Tuesday, August 30, 2011

Rebuilding a Solex H 30/31 carb for the baja Part 1

Well, tonight I finally finished rebuilding the carb for the baja I started a week or so ago. I had to fix a faucet and paint some outdoor lights and then rebuild a carb on a lawn mower between tearing it apart and finally getting it put back together. It turned out really nice and hopefully it will run as well. I decided to do this in 2 parts because I took so many pictures so hopefully it will help someone else in rebuilding theirs. Here are the instructions in pictures.

When rebuilding a carburetor I HIGHLY recommend taking LOTS and LOTS of pictures. I always take lots of pictures anyways so I can add them to this blog but it has saved my butt more than once when I go to put it back together. I often go back and look at my pictures to see how it goes back together. My hats off to those mechanics back in the day before digital cameras and cameras on cell phones. They had to remember and put things back together without the aid of technology. These pictures show how crusty the carb was. It sat for about a year and a half so the fuel was pretty bad in it.

 I like to take shots from all sides. It helps!
 The electric choke is on the upper side of this picture.
 I like to have a place set out to put all the parts I take off. I keep all the parts I remove even if they have new ones in the rebuild kit until the carb is back together and running just in case I need to reuse something.
I took the top of the bowl off the carb here and you can see how grungy it is. The yellow stuff from the bottom is varnish from old gas. This carb looked better inside than the one I rebuilt on Ed. Then again Ed sat for 11 years before I picked it up.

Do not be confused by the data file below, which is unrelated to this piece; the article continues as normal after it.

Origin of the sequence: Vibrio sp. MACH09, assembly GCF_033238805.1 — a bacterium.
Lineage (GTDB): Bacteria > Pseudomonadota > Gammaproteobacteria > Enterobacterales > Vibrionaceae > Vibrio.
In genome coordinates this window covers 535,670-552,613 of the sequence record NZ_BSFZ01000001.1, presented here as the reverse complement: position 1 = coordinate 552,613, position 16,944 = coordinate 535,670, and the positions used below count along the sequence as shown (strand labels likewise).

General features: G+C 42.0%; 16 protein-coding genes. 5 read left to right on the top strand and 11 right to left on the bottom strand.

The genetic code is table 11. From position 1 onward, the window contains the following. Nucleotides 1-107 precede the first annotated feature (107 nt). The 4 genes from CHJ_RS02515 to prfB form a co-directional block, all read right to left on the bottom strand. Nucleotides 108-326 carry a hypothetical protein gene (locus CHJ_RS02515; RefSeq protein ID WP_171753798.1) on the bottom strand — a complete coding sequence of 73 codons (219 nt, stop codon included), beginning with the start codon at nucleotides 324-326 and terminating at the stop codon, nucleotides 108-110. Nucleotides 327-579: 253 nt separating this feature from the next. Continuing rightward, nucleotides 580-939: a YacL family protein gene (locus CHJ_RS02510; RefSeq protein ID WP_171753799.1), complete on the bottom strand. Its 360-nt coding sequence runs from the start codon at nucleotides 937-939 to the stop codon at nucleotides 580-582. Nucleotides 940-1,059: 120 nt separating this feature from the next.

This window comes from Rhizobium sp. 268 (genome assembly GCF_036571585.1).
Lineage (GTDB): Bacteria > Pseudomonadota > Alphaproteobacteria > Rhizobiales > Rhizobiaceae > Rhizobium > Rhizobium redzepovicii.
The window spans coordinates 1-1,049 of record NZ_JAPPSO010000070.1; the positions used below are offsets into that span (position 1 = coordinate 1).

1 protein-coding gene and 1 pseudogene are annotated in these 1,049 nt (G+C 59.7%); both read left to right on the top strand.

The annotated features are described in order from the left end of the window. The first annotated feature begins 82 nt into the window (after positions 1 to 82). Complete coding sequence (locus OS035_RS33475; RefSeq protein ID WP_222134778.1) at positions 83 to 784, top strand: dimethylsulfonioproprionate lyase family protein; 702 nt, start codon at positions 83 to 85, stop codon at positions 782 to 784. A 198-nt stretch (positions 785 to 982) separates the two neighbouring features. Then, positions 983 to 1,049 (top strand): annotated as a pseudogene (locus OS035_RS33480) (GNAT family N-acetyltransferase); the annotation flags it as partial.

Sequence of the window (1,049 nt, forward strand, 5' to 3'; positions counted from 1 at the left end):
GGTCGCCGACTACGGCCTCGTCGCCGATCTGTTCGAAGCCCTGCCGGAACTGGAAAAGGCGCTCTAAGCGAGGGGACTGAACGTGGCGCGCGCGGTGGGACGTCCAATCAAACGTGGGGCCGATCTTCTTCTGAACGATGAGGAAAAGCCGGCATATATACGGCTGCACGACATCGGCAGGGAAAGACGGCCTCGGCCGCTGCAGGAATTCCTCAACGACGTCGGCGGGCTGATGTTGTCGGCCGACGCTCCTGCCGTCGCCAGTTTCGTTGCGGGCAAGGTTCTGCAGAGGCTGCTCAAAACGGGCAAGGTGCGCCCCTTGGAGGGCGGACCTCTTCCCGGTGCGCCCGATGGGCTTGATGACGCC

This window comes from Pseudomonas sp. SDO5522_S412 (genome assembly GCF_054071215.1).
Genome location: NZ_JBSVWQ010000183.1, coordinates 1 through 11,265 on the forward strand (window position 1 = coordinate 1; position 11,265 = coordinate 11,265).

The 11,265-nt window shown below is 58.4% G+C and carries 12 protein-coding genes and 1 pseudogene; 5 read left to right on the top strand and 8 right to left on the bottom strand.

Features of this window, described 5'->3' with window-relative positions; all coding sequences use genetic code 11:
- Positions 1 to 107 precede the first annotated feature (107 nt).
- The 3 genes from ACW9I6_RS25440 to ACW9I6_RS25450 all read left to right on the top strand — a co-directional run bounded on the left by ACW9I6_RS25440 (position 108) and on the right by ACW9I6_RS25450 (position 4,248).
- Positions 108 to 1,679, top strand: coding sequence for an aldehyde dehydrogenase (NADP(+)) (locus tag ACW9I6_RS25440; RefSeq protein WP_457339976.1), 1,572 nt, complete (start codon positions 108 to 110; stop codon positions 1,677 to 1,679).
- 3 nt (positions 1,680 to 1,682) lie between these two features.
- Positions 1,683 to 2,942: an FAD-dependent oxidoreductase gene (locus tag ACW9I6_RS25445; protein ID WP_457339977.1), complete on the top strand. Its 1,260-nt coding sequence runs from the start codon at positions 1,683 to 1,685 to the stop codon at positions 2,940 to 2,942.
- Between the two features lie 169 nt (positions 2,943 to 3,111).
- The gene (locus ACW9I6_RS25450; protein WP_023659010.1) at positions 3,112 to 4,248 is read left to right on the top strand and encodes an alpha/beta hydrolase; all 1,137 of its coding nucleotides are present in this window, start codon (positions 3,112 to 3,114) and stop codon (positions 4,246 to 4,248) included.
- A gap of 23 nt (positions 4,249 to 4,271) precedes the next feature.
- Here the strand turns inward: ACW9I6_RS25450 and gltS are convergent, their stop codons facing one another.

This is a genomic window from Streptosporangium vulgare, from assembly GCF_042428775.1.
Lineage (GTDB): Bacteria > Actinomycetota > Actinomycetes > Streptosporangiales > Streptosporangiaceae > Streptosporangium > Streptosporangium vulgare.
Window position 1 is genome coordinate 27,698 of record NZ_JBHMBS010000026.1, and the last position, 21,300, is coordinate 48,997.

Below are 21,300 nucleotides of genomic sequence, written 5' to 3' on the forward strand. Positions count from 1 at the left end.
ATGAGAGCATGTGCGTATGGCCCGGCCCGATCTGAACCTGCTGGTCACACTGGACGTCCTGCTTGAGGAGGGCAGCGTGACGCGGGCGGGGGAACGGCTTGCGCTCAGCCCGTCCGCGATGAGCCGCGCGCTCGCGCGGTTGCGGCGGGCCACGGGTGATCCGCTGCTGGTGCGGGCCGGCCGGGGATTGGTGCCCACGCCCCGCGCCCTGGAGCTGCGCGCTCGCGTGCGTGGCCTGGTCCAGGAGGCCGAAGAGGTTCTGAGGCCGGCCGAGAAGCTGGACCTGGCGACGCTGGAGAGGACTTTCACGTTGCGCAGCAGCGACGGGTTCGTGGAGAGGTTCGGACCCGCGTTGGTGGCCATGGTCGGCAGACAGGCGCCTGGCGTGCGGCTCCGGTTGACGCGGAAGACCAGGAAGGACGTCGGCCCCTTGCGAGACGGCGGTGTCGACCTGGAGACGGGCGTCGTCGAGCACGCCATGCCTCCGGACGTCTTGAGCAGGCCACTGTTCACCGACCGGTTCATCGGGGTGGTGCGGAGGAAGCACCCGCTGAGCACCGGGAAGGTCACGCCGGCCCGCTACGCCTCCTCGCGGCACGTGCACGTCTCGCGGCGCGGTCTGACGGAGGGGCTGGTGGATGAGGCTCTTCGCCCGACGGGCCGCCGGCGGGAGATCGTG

There shouldn't be any green goo on this part. Whenever you rebuild a carb you really need to let it soak for at least a day in some really good carb cleaner. It's the only way you will get all the crap out of the little passages and orifices. A lot of times people just buy the carb cleaner in a pressurized can and spray the carb down a little bit and think that's gonna do it. I promise you, it won't and you will be disappointed in the results. When rebuilding a carb, clean, clean, and more clean is the name of the game.
 On this particular carb there are 2 jets right next to each other. Remember to look at them and write down on a piece of paper where each on goes. I took a picture so I would remember. The jets are marked with a size number on them.
 This is the stuff you need to soak your carb in. It comes with a little basket for dipping. This stuff is very potent and you must wear gloves when using it. This stuff is very nasty stuff but works great. It is pretty expensive but I bought this can 12 years ago and I am still using it. I decided I am at a point now that I need to replace it but I have done literally 2 1/2 or 3 dozen carbs in this 1 gallon bucket. I definitely got my moneys worth out of it. Next time I am going to get a 5 gallon bucket of the stuff so I can do carbs that are bigger than a bugs.
 This is also a must when rebuilding a carb. You have to have compressed air and a nice rubber tip on a blow nozzle. That is the only thing you want to use to clean out all the passages. Never use wire or drill bits to clean them out. Just use compressed air and some carb cleaner in a can after you have soaked it for a day or 2. If it still looks crusty, then soak it again. Time is your friend on this part. Remember, Clean, Clean ,Clean.
I actually had to soak this carb 3 times to get it all the way clean. After soaking, I use a solvent tank and wash off the carb cleaner and then use compressed air and solvent clean or carb cleaner in a can to do a final rinse and cleaning. Here are all the parts cleaned and ready for assembly. I like to lay everything out so I can see it easily and then I notice quickly if I have forgotten to put something back in.